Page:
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Currentfilm.com Review:

A silly (but entertaining) 80's action flick, "Commando" stars Arnold Schwarzenegger as a retired commando (hence the title) named John Matrix, who has seen so much battle that he's been retired in order to protect him from all the villains whose plans he's sabotaged over the years. He now lives in a cabin in the mountains with his young daughter (Alyssa Milano) in an attempt to make a normal life for himself.

However, before long his old commander flies in in order to inform him that his old buddies are being taken out of the picture, possibly by one of his old enemies. A second after his commander leaves, the bad guys move in, stealing his daughter and holding her for ransom. Lead by Arius (Dan Hedaya, who wouldn't exactly be my first choice for a bad guy, but I guess that's neither here-nor-there), the bad guys want John to carry out an assassination plot and give him 11 hours - or else.

However, instead of getting on the plane that would take him to the target destination, he gets off the plane (as it's taking off, in an impressive stunt sequence) and goes about hunting down the bad guys, starting with the one he promised he'd get last.

"Commando" looks mildly dated at this point (and not surprisingly, given that the flick is now 22 years old), but the film still entertains as a mindless (and ridiculous, such as a moment when Matrix uses a nearby construction vehicle in order to get into an Army surplus store) action picture, with some solid action scenes, a fun performance from Arnold (who has some amusing one-liners) and a tight running time of about 90 minutes. Rae Dawn Chong (as a rookie pilot who Matrix kidnaps and ends up helping him) and Vernon Wells (as Bennett, as a villain and former soldier) is also good in a supporting effort.

The theatrical and director's cuts are included on the same disc. The difference in running time is a little under 2 minutes. The director's cut runs a little shy of 92 minutes, while the theatrical cut runs about 90.


VIDEO: "Commando" is presented by Fox in 1.85:1 anamorphic widescreen. The film looks surprisingly good here, considering its age. Sharpness and detail aren't outstanding, but the picture does look consistently pretty crisp and clear throughout most of the proceedings, with only the occasional soft looking scene. While there were a few minor specks and marks on the elements, much of the film looked clean and clear. Some slight grain was occasionally scene, but grain was slight when spotted. Colors looked natural and crisp, with no smearing or other issues.

SOUND: Although the film's sound mix is getting up there in years at this point, it has been given a Dolby Digital 5.1 makeover.

EXTRAS: director Mark Lester offers a commentary for the film, starting the track mentioning that he's excited to be doing the commentary, as it's his favorite of his nearly 30 movies. The commentary does have its gaps of silence (as one could expect, I suppose, after this long), but when Lester does chat, he offers some good tidbits, such as a discussion of how producer Joel Silver went up to the control tower at LAX and asked that the plane they were using be moved to the front of the line on the runway. We also hear more about casting, shooting the film's action sequences and some script changes. Overall, it's not a consistent commentary, but it's a reasonably fine one when Lester does chat.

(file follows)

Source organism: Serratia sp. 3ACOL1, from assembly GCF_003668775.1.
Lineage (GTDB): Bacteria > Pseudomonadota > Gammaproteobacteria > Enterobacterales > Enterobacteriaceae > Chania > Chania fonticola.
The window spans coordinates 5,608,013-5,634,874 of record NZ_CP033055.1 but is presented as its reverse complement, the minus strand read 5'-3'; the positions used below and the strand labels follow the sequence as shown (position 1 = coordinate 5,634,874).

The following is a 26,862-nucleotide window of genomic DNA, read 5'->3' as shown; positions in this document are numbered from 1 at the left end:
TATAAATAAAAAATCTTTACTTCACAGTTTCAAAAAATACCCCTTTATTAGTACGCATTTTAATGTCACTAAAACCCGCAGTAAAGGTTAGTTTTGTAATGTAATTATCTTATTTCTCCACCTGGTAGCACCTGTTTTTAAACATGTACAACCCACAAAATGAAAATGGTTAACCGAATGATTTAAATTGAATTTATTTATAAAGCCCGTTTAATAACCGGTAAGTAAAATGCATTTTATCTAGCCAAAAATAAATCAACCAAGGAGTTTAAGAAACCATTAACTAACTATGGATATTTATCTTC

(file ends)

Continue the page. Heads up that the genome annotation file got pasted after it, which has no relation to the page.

"Pure Action" is a 14-minute featurette that reunites some of the cast (not Arnold) and crew in order to discuss their feelings on the making of the film, as well as its continued popularity among fans. Writer Steven De Souza discusses his experiences rewriting the picture (it was originally a fairly different film) and director Mark Lester chats about filming the picture with Arnold. Actors Bill Duke, Rae Dawn Chong and villain Vernon Wells also chat about working on the 80's action film with Arnold. "Let off Some Steam" is a new 6-minute piece about the film's ability to not take itself seriously.

Finally, there's 3 quick deleted scenes and a great deal of still galleries.

Final Thoughts: "Commando" remains an enjoyably mindless action fest, with a fun early effort from Arnold. The director's cut DVD offers a slightly longer film, but also offers a better presentation and some nice new supplemental features. Recommended for fans.

Film Grade
The Film B
DVD Grades
Video 87/B
Audio: 88/B
Extras: 82/B

DVD Information

Commando: Director's Cut
20th Century Fox Home Entertainment
Dolby Digital 5.1 (English)
Dolby 2.0 (English, French)
Mono (Spanish)
90/91 minutes
Subtitles: English/Spanish
Rated R
Dual Layer:Yes
Available At Amazon.com: Commando: Director's Cut DVD